Sacrificing her own hope for love, Brigid faces the Fomorians alone. She must confront her rival, Morrigan, who tries to manipulate the tribe against her. At the same time, Brigid suspects that Bres is breaking the truce for reasons she doesn’t understand. When his tyranny threatens the very existence of the Danann, Brigid has no choice but to risk her life in order to save her people.
Set in a time when myths were reality, Once A Goddess brings the legend of Ireland’s magical Túatha dé Danann to life.
You can get your copy of Once a Goddess HERE!


Monday: Stop at TNBBC blog where Sheila takes part in the “Where Writers Write” feature.

Tuesday: Head over to The Book Cove for an interview focused on the content of Once a Goddess.

Wednesday: The blog Kelly Smith Reviews hosts the tour, and you can read an excerpt of Once a Goddess and read insights into some of Sheila’s decisions for the novel.

Thursday: Limelight Literature welcomes Sheila’s explanations of the two Brigids that exist: Brigid in Christianity and Brigid pre-Christianity.

Friday: The tour ends at JMWW where Sheila describes what it’s like having her book labeled too fantasy for literature, and too literary for fantasy!


Sheila Lamb received an MFA in Creative Writing  from Queens University of Charlotte and an M.Ed. in Curriculum and Instruction from George Mason University. Her stories have earned Pushcart and storySouth Million Writers Award nominations. She’s also the journal editor for Santa Fe Writers Project.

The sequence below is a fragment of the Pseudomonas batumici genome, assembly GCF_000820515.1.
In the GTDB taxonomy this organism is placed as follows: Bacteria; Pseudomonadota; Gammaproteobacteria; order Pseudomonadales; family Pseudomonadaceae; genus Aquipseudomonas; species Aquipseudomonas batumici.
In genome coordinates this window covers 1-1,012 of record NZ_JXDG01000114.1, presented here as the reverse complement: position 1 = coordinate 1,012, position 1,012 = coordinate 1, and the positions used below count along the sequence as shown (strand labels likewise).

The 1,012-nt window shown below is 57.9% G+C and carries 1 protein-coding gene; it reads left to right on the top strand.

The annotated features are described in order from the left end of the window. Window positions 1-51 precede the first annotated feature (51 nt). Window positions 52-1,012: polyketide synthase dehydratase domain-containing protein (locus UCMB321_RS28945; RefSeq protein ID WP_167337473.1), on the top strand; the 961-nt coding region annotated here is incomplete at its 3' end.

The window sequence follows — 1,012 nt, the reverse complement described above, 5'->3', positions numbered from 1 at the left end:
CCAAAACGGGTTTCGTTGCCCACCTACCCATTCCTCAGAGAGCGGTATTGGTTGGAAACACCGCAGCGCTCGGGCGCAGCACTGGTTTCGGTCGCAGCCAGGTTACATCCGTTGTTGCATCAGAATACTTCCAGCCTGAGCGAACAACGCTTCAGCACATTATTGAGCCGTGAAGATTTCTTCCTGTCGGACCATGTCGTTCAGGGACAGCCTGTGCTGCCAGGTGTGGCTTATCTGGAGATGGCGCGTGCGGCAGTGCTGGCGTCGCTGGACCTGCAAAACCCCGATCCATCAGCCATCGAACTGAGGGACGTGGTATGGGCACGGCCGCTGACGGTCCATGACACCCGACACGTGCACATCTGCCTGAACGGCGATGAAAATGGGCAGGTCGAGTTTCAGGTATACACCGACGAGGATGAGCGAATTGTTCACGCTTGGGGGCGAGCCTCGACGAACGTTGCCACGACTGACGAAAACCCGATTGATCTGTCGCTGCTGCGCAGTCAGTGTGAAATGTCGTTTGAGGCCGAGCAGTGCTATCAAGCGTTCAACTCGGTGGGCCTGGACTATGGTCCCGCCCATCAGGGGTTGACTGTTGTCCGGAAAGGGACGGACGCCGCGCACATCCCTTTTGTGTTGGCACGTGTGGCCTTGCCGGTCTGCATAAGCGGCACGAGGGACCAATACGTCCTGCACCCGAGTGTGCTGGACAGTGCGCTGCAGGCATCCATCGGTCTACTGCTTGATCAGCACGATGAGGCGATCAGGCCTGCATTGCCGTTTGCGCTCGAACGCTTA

Sheila has traveled  throughout Ireland and participated in the Achill Archaeology Field School. She loves Irish history, family genealogy, and is easily distracted by primary source documents. She lives, teaches, and writes in the mountains of Virginia.

Virtual Book Tour: Man of Clay


In the wilds of Civil War-era Arkansas, plantation owner John Crowley has lost faith in the war and in the South. With his daughter Clara, he awaits the return of his son from the War, filling his time with plans of a scientific journey of discovery. Enter Emet, a golem, with a name but no memory, sold to Crowley as a slave and brought to the plantation. The “unfinished Adam” learns from Othello, a slave driver and master storyteller, while bearing the brutality of the plantation overseer, Mr. Winfrey, and his cruel sons. After tragedy strikes, Master John devises a plan to leave the South behind, to destroy it entirely, including his most trusted slaves. Emet struggles to obey his master as he tries to save Othello and the other slaves. With elements of magical realism and a dash of steampunk, this funny, engaging story redefines what Southern Literature is capable of being.

Virtual Book Tour Schedule:

MONDAY: Read why CL Bledsoe became a writer and how he got to where he is with his writing today at Kelcey Parker’s blog PhD in Creative Writing.

TUESDAY: [PANK] welcomes CL’s virtual book tour and shares an excerpt of Man of Clay that includes author insights into characters, history, and personal inspirations (like a grumpy rat).

WEDNESDAY: Why do the characters talk like that? CL explores regional idioms from his youth in Arkansas and how they play a role in Man of Clay over at Book Puke.

THURSDAY: The Next Best Book Club blog is home to an interview with CL about the content of his novel, including some wild, real-life inspiration for characters.

FRIDAY: For the last stop of the tour, Man of Clay heads over to Out Where the Buses Don’t Run. CL describes the Big John slave narratives in his novel and why storytelling is such a big part of his life.